This is my public retraction: Josh Olson is not an asshole.
It’s a Saturday afternoon in March, and I’m sitting in historic Black’s BBQ full of close to 3lbs of meat (sides are a waste of time) after already eating once that day at the also-historic Smitty’s right down the street. Amidst the chaos of SXSW, some friends and colleagues have decided to get away from it all with a short drive to the small town of Lockhart with the promise of great ribs and great conversation. Both promises are kept, but at the tail end of the meal while the discussion mostly turns to grunts and existential questions of why that much meat was consumed, a figure sits down next to me and sticks out his hand.
That figure is Josh Olson. Academy Award-nominated screenwriter. Man that I called an asshole on the internet.
He’s come down for the film festival (and for the BBQ), and when the seat frees up next to me, he takes it as the opportunity to sit down amidst the empty plates to speak to me about the article I wrote last year in response to his public admission that he would not read your fucking script.
With close friends and film critics like Drew McWeeny, Eric Vespe, and the entire Reject crew sitting around – there was a palpable energy like the kind found on a schoolyard where a bloody nose has been promised. Fortunately, there was no blood spilled that day – only BBQ sauce.
Those searching for the irony of a man (who is irritated by being approached by strangers who bombard him about writing) approaching a stranger (to bombard him about writing) will find it, but I have to admit that the entire discussion was just about as civil as one can get. Olson was a complete gentlemen. In fact, he proved himself to be a very classy guy.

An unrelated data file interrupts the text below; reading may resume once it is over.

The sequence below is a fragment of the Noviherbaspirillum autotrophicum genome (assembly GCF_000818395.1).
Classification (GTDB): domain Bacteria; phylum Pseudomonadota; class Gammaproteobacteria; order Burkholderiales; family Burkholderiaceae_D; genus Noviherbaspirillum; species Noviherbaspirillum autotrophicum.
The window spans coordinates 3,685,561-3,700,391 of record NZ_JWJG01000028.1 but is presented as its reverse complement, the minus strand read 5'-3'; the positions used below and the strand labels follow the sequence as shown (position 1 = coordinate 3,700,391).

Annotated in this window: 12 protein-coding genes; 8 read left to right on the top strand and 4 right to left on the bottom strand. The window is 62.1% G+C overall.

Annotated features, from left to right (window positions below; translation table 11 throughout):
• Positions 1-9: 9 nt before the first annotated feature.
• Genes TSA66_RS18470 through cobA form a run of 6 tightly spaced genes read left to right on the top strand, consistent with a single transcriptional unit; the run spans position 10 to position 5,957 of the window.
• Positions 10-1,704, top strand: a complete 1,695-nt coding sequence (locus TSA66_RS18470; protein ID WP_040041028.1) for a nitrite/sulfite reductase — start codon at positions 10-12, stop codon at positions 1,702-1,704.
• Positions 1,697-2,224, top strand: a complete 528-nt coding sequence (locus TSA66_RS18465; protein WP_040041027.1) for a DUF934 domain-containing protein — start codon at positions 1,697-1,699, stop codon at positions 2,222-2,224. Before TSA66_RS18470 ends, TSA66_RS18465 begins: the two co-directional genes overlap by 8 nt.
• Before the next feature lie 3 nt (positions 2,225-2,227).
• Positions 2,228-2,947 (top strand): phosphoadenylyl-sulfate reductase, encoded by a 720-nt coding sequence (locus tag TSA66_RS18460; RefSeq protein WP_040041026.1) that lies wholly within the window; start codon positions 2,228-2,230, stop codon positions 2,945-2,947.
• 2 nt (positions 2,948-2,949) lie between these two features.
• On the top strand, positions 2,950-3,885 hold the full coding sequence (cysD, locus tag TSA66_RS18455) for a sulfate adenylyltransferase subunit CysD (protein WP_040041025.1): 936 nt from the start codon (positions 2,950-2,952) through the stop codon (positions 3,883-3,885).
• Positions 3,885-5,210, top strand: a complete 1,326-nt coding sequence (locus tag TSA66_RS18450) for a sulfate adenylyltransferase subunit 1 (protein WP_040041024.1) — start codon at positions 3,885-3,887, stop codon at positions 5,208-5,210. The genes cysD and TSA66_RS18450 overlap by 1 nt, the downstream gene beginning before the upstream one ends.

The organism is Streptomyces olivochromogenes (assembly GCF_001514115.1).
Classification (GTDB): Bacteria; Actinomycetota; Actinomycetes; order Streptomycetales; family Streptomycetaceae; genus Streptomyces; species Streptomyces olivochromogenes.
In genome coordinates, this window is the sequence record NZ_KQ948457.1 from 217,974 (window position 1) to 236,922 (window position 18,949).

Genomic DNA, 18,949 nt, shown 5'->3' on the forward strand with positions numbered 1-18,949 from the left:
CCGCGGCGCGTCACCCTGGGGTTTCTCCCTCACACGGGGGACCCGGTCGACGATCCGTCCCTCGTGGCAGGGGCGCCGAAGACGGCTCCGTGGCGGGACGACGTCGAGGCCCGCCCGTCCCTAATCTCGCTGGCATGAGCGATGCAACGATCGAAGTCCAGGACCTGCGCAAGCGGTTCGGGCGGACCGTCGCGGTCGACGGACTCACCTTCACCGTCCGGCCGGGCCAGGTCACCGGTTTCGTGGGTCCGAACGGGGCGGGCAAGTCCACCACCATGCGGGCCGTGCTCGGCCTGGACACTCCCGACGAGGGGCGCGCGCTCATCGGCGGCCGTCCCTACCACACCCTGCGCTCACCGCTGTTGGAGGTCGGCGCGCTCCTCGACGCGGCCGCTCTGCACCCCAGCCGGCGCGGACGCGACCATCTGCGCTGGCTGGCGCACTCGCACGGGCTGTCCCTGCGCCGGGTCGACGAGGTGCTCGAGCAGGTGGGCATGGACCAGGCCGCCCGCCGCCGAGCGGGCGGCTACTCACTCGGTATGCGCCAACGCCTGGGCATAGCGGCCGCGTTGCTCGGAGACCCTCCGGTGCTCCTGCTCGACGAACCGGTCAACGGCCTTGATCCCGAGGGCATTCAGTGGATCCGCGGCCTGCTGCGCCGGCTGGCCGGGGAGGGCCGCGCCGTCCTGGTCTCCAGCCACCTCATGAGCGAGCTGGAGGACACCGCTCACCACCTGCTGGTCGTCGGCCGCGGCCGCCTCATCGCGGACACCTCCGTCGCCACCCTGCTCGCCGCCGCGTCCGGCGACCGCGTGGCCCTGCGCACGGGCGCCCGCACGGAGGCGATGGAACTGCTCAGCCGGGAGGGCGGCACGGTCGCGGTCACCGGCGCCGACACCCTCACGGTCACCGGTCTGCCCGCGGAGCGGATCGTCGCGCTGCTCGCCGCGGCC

We spoke briefly about the article. He mentioned that he’d gotten loving emails from fellow pros who thanked him for writing the missive. He mentioned that the spotlight he gained from it has snagged him some job opportunities. I congratulated him on both and agreed that, yes, the original situation that sparked his editorial was pretty annoying.
I also mentioned that him getting positive feedback from colleagues was tantamount to any group of similarly-employed people grunting in agreement when one of their ranks brings up a pet peeve.
He asked why he should have to deal with it. I said it was the salt he had to take with his cake.
Then the conversation took a turn toward what the true disagreement was, and it’s something that he and I will most likely always disagree on: the definition of a writer.
Olson never called himself a writer until he got his first paycheck for doing it. He also makes no bones about sharing his disdain for people who don’t get paid yet still use the word when describing themselves – claiming that it disrespects his profession. Also, not getting paid to write makes you a schmuck. His reasoning for this is something that he could better enunciate because for all the discussion we had about it that day, I’m not really sure what it is.